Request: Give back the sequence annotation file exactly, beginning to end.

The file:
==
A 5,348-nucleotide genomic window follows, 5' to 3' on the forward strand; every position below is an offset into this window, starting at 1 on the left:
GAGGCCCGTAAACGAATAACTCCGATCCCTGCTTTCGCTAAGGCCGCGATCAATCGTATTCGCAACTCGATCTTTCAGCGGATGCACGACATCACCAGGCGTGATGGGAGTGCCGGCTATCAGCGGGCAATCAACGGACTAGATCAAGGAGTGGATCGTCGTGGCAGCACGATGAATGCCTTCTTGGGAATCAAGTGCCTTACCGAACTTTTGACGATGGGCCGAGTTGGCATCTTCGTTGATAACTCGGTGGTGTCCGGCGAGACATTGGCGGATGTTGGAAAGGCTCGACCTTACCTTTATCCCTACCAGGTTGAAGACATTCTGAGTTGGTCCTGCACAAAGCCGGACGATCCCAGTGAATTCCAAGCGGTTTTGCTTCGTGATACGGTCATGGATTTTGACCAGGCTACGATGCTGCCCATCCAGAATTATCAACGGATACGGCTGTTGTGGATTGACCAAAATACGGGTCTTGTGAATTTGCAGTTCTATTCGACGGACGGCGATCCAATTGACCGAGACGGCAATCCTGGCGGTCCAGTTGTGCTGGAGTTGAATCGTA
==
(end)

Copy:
A 5,348-nucleotide genomic window follows, 5' to 3' on the forward strand; every position below is an offset into this window, starting at 1 on the left:
GAGGCCCGTAAACGAATAACTCCGATCCCTGCTTTCGCTAAGGCCGCGATCAATCGTATTCGCAACTCGATCTTTCAGCGGATGCACGACATCACCAGGCGTGATGGGAGTGCCGGCTATCAGCGGGCAATCAACGGACTAGATCAAGGAGTGGATCGTCGTGGCAGCACGATGAATGCCTTCTTGGGAATCAAGTGCCTTACCGAACTTTTGACGATGGGCCGAGTTGGCATCTTCGTTGATAACTCGGTGGTGTCCGGCGAGACATTGGCGGATGTTGGAAAGGCTCGACCTTACCTTTATCCCTACCAGGTTGAAGACATTCTGAGTTGGTCCTGCACAAAGCCGGACGATCCCAGTGAATTCCAAGCGGTTTTGCTTCGTGATACGGTCATGGATTTTGACCAGGCTACGATGCTGCCCATCCAGAATTATCAACGGATACGGCTGTTGTGGATTGACCAAAATACGGGTCTTGTGAATTTGCAGTTCTATTCGACGGACGGCGATCCAATTGACCGAGACGGCAATCCTGGCGGTCCAGTTGTGCTGGAGTTGAATCGTA